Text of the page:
Inside the pagoda are clay statues depicting important religious scense, such as the death of Buddha. Unfortunately you cannot go inside the pagoda, and can only view the interior through peep holes around the outside of the pagoda.
In the back of the Sai-in Garan stands the Daikodo, which enshrines a statue of Yakushi Nyorai. In the Daikodo, monks would study Buddism. Currently, the Daikodo sometimes functions as a ceremony hall. Lightning struck the original Daikodo in 925 resulting in the building’s destruction. After its reconstruction in 990, they began enshrining Yakushi Nyorai.
Additional National Treasures in Sai-in Garan
Those are the main buildings in the main area in Sai-in Garan, but there are other national treasures here too.
Like Shitenno-ji and many other temples, Horyu-ji is surrounded by a corridor, called a kairo. This corridor was also made in the same time as kondo and the other buildings, so it also is the oldest wooden structure in the world.
If you pay attention to the pillars in the corridor, you will see they have a particular shape; the middle is noticeably wider than the top and base. This type of pillar, called entasis, is common in Ancient Greek architecture. Entasis pillars in Japanese temples are exceptionally rare—in fact they are only found very ancient temples like Horyu-ji.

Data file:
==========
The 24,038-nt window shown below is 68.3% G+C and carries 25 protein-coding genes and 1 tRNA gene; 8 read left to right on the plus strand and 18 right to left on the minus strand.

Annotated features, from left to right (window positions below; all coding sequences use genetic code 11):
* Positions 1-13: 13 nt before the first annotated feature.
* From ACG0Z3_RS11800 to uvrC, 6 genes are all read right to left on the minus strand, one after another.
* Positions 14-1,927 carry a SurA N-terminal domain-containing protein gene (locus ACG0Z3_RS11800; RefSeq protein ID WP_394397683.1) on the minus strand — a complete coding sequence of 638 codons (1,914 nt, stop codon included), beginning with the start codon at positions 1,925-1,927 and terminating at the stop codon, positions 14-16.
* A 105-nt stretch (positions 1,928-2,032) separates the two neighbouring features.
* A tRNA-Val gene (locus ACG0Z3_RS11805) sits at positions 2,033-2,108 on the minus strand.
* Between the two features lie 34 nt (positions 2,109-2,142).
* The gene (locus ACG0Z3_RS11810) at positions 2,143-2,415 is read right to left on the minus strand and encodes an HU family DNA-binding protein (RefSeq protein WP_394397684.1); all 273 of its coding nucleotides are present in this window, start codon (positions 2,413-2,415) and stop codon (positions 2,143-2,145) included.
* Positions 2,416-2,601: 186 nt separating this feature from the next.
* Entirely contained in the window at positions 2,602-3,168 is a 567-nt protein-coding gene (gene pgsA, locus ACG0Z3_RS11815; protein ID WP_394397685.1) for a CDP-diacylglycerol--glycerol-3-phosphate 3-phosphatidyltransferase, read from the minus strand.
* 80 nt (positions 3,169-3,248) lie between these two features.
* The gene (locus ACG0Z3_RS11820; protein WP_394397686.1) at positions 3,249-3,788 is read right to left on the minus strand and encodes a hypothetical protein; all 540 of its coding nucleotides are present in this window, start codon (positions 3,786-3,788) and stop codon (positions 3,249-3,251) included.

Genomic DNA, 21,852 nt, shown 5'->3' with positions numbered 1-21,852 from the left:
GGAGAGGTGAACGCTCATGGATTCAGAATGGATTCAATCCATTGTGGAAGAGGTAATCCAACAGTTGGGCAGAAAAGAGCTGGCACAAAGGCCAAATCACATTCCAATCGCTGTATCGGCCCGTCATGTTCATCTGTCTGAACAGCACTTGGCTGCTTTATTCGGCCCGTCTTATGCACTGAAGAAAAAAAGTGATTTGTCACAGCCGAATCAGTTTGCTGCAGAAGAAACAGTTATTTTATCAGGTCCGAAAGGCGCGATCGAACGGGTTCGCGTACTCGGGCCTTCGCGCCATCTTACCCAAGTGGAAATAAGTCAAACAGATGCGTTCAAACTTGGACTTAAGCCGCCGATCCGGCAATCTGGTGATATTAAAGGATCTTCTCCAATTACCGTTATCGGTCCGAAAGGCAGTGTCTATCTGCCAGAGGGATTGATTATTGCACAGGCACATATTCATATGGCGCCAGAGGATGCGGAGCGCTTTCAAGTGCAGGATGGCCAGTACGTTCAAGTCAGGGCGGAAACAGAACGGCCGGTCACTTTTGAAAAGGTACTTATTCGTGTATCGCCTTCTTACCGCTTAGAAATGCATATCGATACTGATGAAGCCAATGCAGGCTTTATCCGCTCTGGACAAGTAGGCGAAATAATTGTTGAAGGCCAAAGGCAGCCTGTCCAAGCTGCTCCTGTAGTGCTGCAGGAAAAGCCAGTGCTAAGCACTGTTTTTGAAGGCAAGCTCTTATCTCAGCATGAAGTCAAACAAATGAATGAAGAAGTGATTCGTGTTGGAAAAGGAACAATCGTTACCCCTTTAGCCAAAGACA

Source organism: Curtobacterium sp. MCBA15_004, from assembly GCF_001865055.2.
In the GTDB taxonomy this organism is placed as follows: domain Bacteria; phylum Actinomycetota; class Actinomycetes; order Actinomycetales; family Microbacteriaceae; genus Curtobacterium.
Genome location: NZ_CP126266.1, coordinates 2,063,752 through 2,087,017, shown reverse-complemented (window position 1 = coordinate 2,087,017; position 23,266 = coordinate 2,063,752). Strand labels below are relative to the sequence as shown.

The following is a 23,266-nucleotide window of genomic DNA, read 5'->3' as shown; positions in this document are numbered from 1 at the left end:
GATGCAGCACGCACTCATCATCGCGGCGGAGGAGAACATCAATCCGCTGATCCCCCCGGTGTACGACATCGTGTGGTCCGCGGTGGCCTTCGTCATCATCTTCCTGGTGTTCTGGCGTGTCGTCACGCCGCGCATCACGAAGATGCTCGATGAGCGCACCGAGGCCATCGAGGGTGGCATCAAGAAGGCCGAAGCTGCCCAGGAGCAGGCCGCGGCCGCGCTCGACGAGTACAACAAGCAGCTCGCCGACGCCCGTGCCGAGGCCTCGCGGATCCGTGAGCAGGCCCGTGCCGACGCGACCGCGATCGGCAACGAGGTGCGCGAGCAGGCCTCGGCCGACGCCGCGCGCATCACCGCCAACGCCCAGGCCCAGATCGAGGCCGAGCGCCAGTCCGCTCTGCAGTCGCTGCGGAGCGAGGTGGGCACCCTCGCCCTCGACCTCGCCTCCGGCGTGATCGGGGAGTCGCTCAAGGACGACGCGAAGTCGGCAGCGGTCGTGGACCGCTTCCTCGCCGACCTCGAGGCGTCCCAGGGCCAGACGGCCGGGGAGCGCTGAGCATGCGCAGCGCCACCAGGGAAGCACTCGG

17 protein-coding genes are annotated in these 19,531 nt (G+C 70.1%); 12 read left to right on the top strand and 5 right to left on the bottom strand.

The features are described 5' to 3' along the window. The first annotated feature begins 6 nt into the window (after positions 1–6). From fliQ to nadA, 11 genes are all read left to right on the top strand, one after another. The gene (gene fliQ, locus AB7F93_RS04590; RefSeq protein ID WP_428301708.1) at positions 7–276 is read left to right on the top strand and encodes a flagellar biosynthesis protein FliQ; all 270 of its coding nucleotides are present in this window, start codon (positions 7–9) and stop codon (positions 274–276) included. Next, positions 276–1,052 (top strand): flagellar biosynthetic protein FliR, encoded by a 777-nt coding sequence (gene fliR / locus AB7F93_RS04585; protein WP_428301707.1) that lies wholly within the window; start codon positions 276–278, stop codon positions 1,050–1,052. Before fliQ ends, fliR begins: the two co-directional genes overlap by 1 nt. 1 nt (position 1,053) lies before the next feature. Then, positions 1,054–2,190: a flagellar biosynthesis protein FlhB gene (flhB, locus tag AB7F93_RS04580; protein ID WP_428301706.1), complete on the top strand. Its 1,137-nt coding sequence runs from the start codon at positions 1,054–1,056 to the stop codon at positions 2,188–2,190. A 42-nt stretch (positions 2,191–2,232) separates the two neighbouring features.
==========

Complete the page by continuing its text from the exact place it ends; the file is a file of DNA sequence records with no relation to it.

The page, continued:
The Kyozo stands to the left side of the Daikodo and used to store many important books and papers, but is currently not open to the public. This is also a Japanese National Treasure building.
Bell Tower [楼鐘]
The original bell tower burnt down in the fire of 925. The current bell tower was built in 990 and it stores the original bell. Sadly, is the bell is secured in the tower and is not on public display. You can hear the bell in the morning late spring and summertime, from May 16th to August 15th.
Horyu-ji Temple: Sai-in Garan
|Address|| 1-1 Horyuji Sannai, Ikaruga, Ikoma,
Nara Prefecture 〒636-0115
|Hours of Operation||Feb 20-Nov 3rd:
Nov 4th- Feb 21st:
|Admisson Fee||General Admission: 1,500 yen
(includes admission to the To-in Garan and Museum)
Don’t walk away just yet! There is so much to see and explore at Horyu-ji!
Coming next time, Horyu-ji Temple’s To-in Garan and Chugu-ji
The adventure continues…